Viability Bounds of M2M Communication using Energy-Harvesting and Passive Wake-up Radio
Research output: Contribution to journal › Article › Scientific › peer-review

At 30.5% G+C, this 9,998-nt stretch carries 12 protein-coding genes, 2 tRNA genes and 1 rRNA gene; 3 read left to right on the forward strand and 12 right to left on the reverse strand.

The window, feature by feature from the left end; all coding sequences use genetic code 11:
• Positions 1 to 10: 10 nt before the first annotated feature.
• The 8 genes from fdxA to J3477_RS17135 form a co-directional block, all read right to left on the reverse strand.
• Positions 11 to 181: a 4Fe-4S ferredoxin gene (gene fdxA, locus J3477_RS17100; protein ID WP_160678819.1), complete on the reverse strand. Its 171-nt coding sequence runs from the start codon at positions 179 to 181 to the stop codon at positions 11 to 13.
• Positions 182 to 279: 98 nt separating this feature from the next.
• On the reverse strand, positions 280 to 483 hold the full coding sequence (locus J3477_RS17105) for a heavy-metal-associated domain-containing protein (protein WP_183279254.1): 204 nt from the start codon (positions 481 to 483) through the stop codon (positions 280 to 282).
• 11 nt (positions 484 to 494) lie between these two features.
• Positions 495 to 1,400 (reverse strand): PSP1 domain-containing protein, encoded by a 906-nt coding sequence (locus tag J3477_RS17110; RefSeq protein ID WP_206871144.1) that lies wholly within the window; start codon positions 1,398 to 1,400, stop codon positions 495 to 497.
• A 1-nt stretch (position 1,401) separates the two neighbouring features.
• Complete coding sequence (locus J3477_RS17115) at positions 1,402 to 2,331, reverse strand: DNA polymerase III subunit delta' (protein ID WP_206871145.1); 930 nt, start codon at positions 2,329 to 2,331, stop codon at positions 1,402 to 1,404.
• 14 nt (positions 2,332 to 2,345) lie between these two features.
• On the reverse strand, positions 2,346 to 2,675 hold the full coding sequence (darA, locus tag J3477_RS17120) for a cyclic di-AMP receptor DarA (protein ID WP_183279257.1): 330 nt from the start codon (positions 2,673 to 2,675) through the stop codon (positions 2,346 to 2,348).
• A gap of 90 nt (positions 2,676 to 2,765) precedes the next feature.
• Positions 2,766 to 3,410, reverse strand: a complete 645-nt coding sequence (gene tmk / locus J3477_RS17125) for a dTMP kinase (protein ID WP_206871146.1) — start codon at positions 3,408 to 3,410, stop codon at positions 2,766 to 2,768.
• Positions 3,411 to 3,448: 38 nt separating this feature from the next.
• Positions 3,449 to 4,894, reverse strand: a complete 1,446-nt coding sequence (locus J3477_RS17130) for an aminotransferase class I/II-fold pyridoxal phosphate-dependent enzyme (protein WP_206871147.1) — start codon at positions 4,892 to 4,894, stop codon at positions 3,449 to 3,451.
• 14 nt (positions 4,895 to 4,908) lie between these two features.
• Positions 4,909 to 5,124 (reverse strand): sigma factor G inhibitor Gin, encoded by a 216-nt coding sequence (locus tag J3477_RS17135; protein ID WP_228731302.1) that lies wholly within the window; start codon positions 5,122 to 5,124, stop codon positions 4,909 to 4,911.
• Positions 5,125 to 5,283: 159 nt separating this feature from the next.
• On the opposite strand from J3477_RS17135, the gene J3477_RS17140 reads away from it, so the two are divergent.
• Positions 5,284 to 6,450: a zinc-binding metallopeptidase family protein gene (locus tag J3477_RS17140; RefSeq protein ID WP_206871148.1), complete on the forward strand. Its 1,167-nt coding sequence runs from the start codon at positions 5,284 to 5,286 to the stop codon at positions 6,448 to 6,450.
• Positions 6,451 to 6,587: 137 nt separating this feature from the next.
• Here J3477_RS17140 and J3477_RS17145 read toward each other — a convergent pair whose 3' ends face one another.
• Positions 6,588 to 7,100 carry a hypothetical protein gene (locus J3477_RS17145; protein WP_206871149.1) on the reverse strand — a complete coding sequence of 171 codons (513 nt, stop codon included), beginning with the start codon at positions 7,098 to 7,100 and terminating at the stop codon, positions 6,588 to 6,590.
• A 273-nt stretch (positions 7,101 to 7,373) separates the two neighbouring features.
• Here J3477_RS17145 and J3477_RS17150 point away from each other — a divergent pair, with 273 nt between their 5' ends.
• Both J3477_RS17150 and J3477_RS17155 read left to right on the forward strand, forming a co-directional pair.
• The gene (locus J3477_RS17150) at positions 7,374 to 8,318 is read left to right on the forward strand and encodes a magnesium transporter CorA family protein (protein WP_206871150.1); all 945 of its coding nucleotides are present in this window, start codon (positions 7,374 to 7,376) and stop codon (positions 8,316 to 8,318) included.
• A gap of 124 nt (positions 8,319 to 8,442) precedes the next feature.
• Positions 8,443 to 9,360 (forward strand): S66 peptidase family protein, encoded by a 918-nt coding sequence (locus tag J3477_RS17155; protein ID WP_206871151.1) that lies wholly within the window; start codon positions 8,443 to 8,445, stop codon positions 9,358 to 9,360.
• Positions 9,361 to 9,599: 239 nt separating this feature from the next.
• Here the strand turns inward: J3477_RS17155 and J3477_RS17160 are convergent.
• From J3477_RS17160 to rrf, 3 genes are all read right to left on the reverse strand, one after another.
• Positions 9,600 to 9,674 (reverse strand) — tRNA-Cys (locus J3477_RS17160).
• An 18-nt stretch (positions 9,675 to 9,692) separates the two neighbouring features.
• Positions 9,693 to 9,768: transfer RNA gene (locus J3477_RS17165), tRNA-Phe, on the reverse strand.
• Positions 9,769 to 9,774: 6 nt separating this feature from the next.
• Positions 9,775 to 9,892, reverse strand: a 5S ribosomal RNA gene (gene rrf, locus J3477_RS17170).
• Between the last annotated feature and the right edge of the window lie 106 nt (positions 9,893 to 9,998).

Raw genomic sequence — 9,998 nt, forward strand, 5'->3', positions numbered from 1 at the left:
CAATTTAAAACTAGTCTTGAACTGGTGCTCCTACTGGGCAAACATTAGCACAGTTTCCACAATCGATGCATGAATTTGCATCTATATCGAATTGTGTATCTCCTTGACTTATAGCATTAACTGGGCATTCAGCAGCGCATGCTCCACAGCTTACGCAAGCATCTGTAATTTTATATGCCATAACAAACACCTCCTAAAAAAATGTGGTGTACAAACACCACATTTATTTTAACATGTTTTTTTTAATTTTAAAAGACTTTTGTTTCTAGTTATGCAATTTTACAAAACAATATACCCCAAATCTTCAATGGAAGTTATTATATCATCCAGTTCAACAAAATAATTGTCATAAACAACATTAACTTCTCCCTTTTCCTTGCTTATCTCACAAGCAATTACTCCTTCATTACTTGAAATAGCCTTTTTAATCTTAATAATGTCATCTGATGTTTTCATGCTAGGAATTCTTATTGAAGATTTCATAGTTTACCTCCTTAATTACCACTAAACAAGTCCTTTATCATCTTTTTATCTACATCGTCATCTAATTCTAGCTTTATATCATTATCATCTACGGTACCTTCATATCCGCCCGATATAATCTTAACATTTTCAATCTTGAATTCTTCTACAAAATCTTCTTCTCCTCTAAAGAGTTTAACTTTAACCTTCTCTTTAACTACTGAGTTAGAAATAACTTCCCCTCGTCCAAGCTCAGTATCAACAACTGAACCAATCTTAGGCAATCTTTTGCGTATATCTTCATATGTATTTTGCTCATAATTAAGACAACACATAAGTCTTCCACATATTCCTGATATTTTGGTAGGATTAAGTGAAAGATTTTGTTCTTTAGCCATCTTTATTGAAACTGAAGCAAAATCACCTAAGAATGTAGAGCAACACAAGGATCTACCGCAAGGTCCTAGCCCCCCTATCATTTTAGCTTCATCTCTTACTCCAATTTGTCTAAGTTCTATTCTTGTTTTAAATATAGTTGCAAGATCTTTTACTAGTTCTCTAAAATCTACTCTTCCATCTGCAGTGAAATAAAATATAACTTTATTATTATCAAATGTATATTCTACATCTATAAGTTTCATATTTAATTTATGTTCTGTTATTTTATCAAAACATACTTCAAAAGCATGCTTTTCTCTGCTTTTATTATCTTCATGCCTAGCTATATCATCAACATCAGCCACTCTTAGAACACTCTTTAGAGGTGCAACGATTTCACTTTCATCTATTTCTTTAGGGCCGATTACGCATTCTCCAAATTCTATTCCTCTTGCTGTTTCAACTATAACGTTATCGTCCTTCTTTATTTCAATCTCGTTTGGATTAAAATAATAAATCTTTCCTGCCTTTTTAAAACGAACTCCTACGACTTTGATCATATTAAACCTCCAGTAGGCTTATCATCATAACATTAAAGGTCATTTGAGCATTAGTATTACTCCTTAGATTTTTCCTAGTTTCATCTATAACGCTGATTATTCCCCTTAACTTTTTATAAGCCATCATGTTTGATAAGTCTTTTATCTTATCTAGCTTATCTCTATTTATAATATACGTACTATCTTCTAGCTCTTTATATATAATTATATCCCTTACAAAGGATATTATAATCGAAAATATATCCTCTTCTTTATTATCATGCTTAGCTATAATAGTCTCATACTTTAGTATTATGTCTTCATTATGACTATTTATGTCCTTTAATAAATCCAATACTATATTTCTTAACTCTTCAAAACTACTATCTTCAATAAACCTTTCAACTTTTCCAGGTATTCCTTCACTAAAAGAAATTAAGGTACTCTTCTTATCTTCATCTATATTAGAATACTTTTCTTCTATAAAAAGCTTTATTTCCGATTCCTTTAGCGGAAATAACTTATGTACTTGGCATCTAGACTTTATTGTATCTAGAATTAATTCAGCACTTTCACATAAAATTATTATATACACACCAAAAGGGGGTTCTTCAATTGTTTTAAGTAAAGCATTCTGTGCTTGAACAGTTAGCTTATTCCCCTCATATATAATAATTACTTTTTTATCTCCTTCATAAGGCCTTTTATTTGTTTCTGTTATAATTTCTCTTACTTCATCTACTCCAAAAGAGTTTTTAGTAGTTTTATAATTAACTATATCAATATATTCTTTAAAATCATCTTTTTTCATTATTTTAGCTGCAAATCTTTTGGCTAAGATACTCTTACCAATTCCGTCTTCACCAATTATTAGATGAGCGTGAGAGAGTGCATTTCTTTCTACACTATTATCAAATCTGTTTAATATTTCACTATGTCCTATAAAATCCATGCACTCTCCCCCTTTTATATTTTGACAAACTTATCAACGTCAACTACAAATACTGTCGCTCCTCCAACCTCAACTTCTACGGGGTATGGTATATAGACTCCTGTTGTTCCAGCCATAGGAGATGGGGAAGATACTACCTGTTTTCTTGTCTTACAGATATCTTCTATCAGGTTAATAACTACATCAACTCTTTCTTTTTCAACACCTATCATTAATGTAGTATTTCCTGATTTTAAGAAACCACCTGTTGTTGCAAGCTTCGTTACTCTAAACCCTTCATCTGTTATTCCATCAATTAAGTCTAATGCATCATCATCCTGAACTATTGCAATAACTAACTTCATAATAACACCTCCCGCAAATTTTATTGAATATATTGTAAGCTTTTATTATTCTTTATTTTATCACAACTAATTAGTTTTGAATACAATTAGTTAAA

Techniques for wireless energy harvesting (WEH) are being emerged as a fascinating set of solutions to extend the lifetime of energy-constrained wireless networks. They are commonly regarded as a key functional technique for almost perpetual communications. With the WEH technology, wireless devices are able to harvest energy from, e.g., different light sources or RF signals broadcast by ambient/dedicated wireless transmitters to support their operation and communications capabilities. The WEH technology will have increasingly wider range of use in upcoming applications for, e.g., wireless sensor networks, Machine-to-Machine (M2M) communications, and the Internet of Things. In this paper, the usability and fundamental limits of solar cell or photovoltaic harvesting based M2M communication systems are studied and presented. The derived theoretical bounds are in essence based on the Shannon capacity theorem, combined with selected propagation loss models, assumed additional link nonidealities, as well as the given energy harvesting and storage capabilities. Fundamental performance limits and available capacity of the communicating link are derived and analyzed, together with extensive numerical results evaluated in different practical scenarios, including realistic implementation losses and state-of-the-art printed supercapacitor performances. In particular, low power sensor type communication applications using passive wake-up radio (WuR) assisted operation are addressed in the study. The results show the benefits of using passive WuR, especially when the number of nodes is small. Moreover, the presented analysis principles and results establish clear feasibility regions and performance bounds for wireless energy harvesting based low rate M2M communications in the future IoT networks.